Then, 236,210 Ft

lb. - 112,250 ft.-lb. = 123,960 ft.-lb., the maximum bending moment. The bending moment in inch-pounds is 123,960 ft.-lb. X 12 = 1,487,520 in.-lb

If W= the load and L = the span, the maximum bending moment in a simple beam uniformly loaded is (W / 2)x(L/2)

- (W/2)x(L/4)= WL/8.(L/4 is the distance from the center of beam to center of gravity of each half of the uniform load.)

The maximum bending moment in a beam with a load con eentrated at the center is WL/4. Thus, a beam uniformly loaded will carry safely twice as much as if the. load were concentrated at the center.

While, by the preceding principles, the bending moment in any beam supported at one or two supports may be deter mined, it is more convenient to use concise formulas. The following table gives formulas for the maximum bending moment, maximum safe loads, and greatest deflections (or sag), for beams loaded and supported in different ways:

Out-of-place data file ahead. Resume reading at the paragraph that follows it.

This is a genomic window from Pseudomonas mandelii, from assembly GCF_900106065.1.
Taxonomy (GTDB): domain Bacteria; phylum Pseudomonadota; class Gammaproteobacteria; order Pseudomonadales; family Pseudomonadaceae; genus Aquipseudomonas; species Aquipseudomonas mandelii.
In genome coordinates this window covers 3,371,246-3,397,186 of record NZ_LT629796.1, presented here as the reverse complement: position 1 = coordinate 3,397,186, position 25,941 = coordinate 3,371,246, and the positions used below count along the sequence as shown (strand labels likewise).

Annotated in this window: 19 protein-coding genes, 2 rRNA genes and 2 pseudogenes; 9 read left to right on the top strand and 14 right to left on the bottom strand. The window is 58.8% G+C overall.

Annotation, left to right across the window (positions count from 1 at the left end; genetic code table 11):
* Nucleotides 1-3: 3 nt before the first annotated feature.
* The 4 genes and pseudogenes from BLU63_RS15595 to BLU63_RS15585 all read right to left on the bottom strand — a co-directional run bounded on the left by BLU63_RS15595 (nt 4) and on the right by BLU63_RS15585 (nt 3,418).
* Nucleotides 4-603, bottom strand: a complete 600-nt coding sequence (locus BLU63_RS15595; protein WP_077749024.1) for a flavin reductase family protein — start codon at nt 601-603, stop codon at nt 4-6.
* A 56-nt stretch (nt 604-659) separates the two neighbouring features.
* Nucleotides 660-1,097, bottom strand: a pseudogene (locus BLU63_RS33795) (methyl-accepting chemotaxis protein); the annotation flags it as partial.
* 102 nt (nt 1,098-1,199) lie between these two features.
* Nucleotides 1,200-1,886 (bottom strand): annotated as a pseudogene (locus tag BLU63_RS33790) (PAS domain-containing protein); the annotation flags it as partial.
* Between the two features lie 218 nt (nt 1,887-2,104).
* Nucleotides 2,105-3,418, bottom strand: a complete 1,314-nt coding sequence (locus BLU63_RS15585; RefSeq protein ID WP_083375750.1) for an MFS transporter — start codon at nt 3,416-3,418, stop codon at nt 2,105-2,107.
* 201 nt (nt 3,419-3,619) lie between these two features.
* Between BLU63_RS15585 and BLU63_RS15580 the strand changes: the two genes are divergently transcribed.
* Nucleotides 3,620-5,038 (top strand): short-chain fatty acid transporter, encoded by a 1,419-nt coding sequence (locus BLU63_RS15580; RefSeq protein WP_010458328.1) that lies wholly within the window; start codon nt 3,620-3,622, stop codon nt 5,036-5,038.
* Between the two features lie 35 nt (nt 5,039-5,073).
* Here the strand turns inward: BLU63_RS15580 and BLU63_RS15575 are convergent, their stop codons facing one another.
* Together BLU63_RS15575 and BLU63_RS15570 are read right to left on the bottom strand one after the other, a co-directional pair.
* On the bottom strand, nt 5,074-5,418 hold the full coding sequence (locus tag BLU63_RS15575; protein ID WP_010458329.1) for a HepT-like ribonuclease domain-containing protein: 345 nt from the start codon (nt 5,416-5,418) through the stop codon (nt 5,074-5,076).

Table XXVI

Method of Loading.

Maximum

Bending

Moment.

if.

Maximum Load. W.

Deflection. D.

Length in Load in Feet. Pounds.

Ft.-Lb.

In.-Lb.

Lb.

In.

Table XXVI 246

WL/8

3WL/2

2QS/3L

5Wl3/384EI

Table XXVI 247

WL/6

2WL

QS/2L

Wl3/60EI

Table XXVI 248

WL/2

6WL

QS/6L

Wl3/8EI

Table XXVI 249

WL

12WL

QS/12L

Wl3/3EI

Table XXVI 250

WL 4

3WL

QS/3L

Wl3/48EI

Table XXVI 251

WA/2

6WA

QS/6A

(Wa/48EI)

X (3l2-4a2)

Between Supports.

WA/2

6WA

Q S/6A

(Wa/16EI) X

(I -2 a)2

L = length in feet; I = length in inches; W= total load in pounds; E = modulus of elasticity; I = moment of inertia; Q = section modulus; S = safe stress on the extreme fibers of the beam section (= modulus of rupture / factor of safety). In figuring deflections, all lengthsmust be expressed in inches; and small letters I, a, and b are used as reminders.